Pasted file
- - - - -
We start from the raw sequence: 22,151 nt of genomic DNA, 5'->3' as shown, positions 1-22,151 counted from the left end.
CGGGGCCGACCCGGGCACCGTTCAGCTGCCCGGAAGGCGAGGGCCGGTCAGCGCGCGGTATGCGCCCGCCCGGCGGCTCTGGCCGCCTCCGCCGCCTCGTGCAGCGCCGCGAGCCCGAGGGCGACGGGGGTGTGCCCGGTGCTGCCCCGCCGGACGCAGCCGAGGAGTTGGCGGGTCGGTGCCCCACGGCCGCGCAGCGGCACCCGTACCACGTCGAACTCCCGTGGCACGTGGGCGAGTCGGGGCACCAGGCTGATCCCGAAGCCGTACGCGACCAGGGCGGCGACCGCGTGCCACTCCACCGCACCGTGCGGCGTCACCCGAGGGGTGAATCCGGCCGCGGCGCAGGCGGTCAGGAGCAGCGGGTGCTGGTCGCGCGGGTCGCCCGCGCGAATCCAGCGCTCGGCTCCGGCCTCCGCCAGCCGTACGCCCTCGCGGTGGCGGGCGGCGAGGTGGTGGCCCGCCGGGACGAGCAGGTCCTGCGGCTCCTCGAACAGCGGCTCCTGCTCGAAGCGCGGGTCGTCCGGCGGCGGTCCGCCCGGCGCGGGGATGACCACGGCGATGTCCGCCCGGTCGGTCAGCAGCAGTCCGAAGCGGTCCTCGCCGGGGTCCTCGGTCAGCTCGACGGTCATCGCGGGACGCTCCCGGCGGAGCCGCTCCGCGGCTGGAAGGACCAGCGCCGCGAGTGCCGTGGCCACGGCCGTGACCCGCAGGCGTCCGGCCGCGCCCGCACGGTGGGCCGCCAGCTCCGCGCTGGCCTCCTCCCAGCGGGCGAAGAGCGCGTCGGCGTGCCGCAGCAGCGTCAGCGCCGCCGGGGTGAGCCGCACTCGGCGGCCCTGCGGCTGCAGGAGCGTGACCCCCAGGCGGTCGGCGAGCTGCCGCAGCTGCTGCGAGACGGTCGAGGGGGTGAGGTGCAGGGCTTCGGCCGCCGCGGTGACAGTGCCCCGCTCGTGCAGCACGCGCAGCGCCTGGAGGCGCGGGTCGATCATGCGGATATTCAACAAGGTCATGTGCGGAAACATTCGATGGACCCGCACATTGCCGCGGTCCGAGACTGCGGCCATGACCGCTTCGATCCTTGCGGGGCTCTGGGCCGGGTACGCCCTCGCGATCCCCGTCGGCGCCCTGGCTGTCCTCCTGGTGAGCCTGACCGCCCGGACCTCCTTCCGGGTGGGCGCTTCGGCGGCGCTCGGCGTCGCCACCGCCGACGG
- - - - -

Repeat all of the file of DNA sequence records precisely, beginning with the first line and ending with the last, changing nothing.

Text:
We start from the raw sequence: 22,151 nt of genomic DNA, 5'->3' as shown, positions 1-22,151 counted from the left end.
CGGGGCCGACCCGGGCACCGTTCAGCTGCCCGGAAGGCGAGGGCCGGTCAGCGCGCGGTATGCGCCCGCCCGGCGGCTCTGGCCGCCTCCGCCGCCTCGTGCAGCGCCGCGAGCCCGAGGGCGACGGGGGTGTGCCCGGTGCTGCCCCGCCGGACGCAGCCGAGGAGTTGGCGGGTCGGTGCCCCACGGCCGCGCAGCGGCACCCGTACCACGTCGAACTCCCGTGGCACGTGGGCGAGTCGGGGCACCAGGCTGATCCCGAAGCCGTACGCGACCAGGGCGGCGACCGCGTGCCACTCCACCGCACCGTGCGGCGTCACCCGAGGGGTGAATCCGGCCGCGGCGCAGGCGGTCAGGAGCAGCGGGTGCTGGTCGCGCGGGTCGCCCGCGCGAATCCAGCGCTCGGCTCCGGCCTCCGCCAGCCGTACGCCCTCGCGGTGGCGGGCGGCGAGGTGGTGGCCCGCCGGGACGAGCAGGTCCTGCGGCTCCTCGAACAGCGGCTCCTGCTCGAAGCGCGGGTCGTCCGGCGGCGGTCCGCCCGGCGCGGGGATGACCACGGCGATGTCCGCCCGGTCGGTCAGCAGCAGTCCGAAGCGGTCCTCGCCGGGGTCCTCGGTCAGCTCGACGGTCATCGCGGGACGCTCCCGGCGGAGCCGCTCCGCGGCTGGAAGGACCAGCGCCGCGAGTGCCGTGGCCACGGCCGTGACCCGCAGGCGTCCGGCCGCGCCCGCACGGTGGGCCGCCAGCTCCGCGCTGGCCTCCTCCCAGCGGGCGAAGAGCGCGTCGGCGTGCCGCAGCAGCGTCAGCGCCGCCGGGGTGAGCCGCACTCGGCGGCCCTGCGGCTGCAGGAGCGTGACCCCCAGGCGGTCGGCGAGCTGCCGCAGCTGCTGCGAGACGGTCGAGGGGGTGAGGTGCAGGGCTTCGGCCGCCGCGGTGACAGTGCCCCGCTCGTGCAGCACGCGCAGCGCCTGGAGGCGCGGGTCGATCATGCGGATATTCAACAAGGTCATGTGCGGAAACATTCGATGGACCCGCACATTGCCGCGGTCCGAGACTGCGGCCATGACCGCTTCGATCCTTGCGGGGCTCTGGGCCGGGTACGCCCTCGCGATCCCCGTCGGCGCCCTGGCTGTCCTCCTGGTGAGCCTGACCGCCCGGACCTCCTTCCGGGTGGGCGCTTCGGCGGCGCTCGGCGTCGCCACCGCCGACGG